The Colorado Oil and Gas Conservation Commission (COGCC) on Thursday issued initial guidance for implementing Senate Bill 181 enacted earlier this year, which requires regulators to revamp some oil and gas rules.
COGCC Executive Director Jeff Robbins said the final criteria provide discretion that will remain in effect until all the rulemakings are completed. Included is a mandate to change COGCC’s mission from “fostering” to “regulating” oil and gas activity.
In the meantime, COGCC may delay final permit applications under the 16 criteria aimed at protecting public health, safety and the environment. In addition, the commission could determine if permits meet the intent of the new law before rulemakings are completed.
COGCC oil and gas rulemakings that need to be completed include assuring activities protect and minimize negative impacts in public health, safety, welfare, the environment, and wildlife resources; establishing an “alternative location analysis” process for locations and facilities; evaluating potential cumulative impacts from activity; and ensuring compliance with rules covering all flowlines and inactive, temporarily abandoned and shut-in wells.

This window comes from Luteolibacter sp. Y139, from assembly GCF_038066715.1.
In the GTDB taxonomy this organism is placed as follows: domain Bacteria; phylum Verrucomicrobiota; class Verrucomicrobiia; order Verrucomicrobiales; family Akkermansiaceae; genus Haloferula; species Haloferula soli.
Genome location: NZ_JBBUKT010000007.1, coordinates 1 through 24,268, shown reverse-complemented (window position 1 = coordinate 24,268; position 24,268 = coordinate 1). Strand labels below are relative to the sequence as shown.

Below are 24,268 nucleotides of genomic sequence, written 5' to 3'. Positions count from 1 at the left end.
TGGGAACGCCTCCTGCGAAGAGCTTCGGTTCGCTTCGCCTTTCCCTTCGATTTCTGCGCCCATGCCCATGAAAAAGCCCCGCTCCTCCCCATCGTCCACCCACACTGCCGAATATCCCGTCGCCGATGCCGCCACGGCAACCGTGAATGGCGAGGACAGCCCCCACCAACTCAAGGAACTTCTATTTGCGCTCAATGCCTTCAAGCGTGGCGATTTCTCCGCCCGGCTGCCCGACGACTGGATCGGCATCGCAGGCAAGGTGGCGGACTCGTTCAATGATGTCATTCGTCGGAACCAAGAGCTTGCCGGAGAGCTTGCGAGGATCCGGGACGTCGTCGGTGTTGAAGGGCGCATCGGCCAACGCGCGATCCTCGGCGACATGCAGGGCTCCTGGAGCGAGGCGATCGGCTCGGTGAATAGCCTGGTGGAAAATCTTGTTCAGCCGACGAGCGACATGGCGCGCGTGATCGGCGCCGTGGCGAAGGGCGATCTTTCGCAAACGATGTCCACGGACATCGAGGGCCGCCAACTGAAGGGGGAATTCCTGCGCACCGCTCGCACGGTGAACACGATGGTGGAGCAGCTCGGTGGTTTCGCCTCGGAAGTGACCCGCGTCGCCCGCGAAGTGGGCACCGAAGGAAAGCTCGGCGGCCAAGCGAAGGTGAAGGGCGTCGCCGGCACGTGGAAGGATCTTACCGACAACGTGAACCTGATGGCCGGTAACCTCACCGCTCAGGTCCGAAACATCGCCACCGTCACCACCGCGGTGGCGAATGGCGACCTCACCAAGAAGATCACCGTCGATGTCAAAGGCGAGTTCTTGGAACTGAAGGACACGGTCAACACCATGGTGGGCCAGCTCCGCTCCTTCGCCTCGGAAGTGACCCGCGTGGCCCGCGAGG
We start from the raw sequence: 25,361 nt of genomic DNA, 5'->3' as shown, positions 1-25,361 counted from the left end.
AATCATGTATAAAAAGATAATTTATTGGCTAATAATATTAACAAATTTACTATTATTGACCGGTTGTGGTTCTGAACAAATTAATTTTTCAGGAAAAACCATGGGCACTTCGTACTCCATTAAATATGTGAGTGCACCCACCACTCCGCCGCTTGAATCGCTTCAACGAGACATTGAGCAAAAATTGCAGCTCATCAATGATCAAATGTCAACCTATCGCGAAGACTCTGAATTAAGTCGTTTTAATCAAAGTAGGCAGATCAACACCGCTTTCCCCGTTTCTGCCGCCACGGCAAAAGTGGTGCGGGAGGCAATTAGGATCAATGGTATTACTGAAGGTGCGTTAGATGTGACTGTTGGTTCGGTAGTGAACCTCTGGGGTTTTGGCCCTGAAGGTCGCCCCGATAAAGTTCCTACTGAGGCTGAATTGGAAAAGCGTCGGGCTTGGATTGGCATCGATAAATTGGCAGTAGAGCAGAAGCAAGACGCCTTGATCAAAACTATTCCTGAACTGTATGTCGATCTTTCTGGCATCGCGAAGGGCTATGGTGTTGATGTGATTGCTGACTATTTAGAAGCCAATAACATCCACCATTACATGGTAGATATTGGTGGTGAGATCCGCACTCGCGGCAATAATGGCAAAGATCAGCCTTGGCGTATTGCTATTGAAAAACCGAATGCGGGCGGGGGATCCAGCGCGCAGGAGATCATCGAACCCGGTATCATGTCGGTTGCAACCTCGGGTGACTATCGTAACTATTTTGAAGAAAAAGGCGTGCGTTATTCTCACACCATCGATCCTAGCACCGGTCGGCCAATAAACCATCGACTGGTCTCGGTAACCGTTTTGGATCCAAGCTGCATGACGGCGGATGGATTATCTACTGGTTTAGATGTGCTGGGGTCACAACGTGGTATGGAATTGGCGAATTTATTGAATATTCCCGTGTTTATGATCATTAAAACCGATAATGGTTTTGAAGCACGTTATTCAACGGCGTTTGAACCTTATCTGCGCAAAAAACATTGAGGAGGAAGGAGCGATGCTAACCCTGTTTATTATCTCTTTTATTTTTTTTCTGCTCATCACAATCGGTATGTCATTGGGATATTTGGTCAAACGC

Robbins last month sought public input over draft objectives and incorporated some of the 340 public comments into the final guidance.
Colorado Oil and Gas Association CEO Dan Haley said the initial guidance does not change the “thorough and exhaustive” permitting review process already in place. The new law gives Robbins “unprecedented authority” to set criteria and “places a vast majority of permits within [his] singular oversight.”
The industry, said Haley, is hoping “this repetitive examination is used to confirm details rather than to indefinitely hold up permits.” The goal is for industry collaboratively to help assure the process is objective, he said.
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